Future of COLA rates in Germany uncertain as Value Added Tax rises
January 9, 2007
Whether Americans in Germany will see a hike in their cost-of-living allowance in response to a Jan. 1 increase in the country’s Value-Added Tax remains up in the air.
Representatives from the U.S. State Department, which handles COLA — also known as post allowance — for civilians, and the U.S. Department of Defense’s Per Diem, Travel and Transportation Allowance Committee, which handles COLA for servicemembers, have indicated the tax increase will be taken into account, but were unable to say how, or when, it might affect the allowances.
At this point, neither department has the data to warrant increasing the allowances based on the tax increase. Both allowances are affected by retail prices, which are surveyed once a year by the military, and once every two years by the State Department in places where the military doesn’t already collect data. The military conducted its last survey in October, according to Staff Sgt. Dean Lowery, the noncommissioned officer in charge of military and travel policy for the 226th Finance Command.
Beatrice Bertucci, chief of the overseas COLA section at the Per Diem, Travel and Transportation Allowance Committee, said the VAT increase will be taken into consideration when the committee makes its recommendations to the military advisory panel that authorizes changes to COLA. The panel’s next meeting is mid-January.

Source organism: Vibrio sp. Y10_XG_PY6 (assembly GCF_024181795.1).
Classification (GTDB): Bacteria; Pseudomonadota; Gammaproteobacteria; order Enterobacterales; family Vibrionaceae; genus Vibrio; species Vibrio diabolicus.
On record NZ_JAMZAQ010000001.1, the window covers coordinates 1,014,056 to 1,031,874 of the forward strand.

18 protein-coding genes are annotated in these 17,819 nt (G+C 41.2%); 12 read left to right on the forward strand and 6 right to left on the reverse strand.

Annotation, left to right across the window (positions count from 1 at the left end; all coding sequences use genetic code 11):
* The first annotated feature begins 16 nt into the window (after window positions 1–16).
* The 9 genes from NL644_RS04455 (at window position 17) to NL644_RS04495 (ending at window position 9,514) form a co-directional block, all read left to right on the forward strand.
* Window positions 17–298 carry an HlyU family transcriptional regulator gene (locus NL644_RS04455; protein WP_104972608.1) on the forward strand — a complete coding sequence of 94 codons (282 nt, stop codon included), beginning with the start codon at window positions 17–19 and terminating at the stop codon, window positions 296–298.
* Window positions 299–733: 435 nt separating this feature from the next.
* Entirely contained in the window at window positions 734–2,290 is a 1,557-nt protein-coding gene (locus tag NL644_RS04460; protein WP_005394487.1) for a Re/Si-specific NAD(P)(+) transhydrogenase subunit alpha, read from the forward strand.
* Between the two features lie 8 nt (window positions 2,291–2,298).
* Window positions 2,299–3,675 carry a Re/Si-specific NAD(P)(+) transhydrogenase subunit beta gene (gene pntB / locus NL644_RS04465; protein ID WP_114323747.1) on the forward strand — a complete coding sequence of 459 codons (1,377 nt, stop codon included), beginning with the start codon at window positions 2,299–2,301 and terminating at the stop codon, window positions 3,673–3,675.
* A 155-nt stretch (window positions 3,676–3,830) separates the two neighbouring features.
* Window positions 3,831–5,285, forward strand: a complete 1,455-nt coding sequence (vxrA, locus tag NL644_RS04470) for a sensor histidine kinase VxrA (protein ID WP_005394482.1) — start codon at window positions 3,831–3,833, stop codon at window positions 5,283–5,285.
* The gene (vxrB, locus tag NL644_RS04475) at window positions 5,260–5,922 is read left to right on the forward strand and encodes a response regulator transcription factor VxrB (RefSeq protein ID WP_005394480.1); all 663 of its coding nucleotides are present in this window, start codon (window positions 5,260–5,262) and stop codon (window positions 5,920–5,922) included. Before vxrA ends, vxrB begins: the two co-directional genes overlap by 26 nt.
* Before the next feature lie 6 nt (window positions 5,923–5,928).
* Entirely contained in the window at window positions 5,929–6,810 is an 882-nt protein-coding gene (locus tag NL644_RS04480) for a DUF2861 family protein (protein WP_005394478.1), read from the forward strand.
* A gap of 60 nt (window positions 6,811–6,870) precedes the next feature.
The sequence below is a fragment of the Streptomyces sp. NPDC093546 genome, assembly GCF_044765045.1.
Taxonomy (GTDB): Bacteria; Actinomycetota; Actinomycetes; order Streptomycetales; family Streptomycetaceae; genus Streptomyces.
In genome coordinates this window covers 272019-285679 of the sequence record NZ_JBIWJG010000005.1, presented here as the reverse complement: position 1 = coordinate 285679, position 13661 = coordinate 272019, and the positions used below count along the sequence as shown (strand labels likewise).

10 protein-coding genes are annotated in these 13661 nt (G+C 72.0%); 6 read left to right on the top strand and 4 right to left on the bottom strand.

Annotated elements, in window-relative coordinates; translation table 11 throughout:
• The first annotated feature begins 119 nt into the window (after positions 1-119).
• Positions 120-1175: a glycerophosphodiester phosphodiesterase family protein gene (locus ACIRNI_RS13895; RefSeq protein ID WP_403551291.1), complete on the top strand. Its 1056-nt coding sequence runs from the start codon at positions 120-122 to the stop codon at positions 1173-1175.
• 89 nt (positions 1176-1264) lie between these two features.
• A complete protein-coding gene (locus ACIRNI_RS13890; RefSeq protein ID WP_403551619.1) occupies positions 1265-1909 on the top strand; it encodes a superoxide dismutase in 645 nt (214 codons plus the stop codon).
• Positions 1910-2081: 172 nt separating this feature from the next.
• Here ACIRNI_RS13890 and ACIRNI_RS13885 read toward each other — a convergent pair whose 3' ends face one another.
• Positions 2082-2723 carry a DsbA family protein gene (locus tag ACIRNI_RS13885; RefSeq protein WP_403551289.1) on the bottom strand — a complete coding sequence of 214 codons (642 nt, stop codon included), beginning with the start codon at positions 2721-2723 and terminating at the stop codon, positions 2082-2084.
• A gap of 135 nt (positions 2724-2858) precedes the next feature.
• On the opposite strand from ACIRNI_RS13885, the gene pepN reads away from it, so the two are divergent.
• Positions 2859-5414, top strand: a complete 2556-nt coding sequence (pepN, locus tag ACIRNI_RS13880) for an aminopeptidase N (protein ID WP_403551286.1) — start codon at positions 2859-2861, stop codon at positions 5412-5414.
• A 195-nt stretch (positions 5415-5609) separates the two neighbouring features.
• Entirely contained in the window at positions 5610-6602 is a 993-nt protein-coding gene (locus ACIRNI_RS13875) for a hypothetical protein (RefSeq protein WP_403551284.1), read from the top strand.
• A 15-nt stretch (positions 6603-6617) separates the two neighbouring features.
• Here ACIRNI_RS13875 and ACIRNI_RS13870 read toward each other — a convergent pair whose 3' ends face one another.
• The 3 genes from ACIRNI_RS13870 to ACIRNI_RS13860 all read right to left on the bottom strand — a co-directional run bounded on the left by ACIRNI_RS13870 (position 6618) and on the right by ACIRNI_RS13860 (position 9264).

But Bertucci was mum about the committee’s plans to recommend a COLA increase to the panel.
“At this point we’re not ready to go yet,” she said.
Joyce M. McNeil, who reviews and approves analyses of the post allowance rates in Western Europe for the U.S. State Department, said her section already has been contacted by some posts in Germany about the issue.
“We recommended to them that they complete and submit new retail price schedule surveys to reflect any higher costs,” McNeil wrote in an e-mail response to Stars and Stripes.
However, her department also recommended that posts hold off on conducting new surveys until the full effect of the VAT increase is reflected in retail prices.
“What we have seen in some other countries where a VAT was increased is that in many cases there are a number of goods already on the shelves and in the warehouses, and the new VAT is not immediately reflected in prices,” McNeil wrote.
McNeil went on to say that the effect of a VAT increase on consumer goods is usually added at each step of the manufacturing process as the cost of doing business goes up across the board. That means the 3 percent VAT increase might not result in a straightforward 3 percent increase in consumer prices.
Some Americans in Germany fear the tax increase has the potential to add insult to the injury caused by the strong euro.
Sgt. Rachid Akhrid, a member of the 32nd Signal Battalion in Darmstadt, Germany, wanted to buy Christmas gifts off post, but high prices — before the tax increase — kept him from shopping off base.
“We want to shop off post,” he said, referring to his family. “There’s a lot I’d like to get, but I can’t.”
He said he hopes COLA goes up again soon — it increased in nearly all communities across Germany in mid-December for both civilians and military personnel — but if it doesn’t, he’ll further curb his off-post shopping, he said. “I try my best not to use the euro.”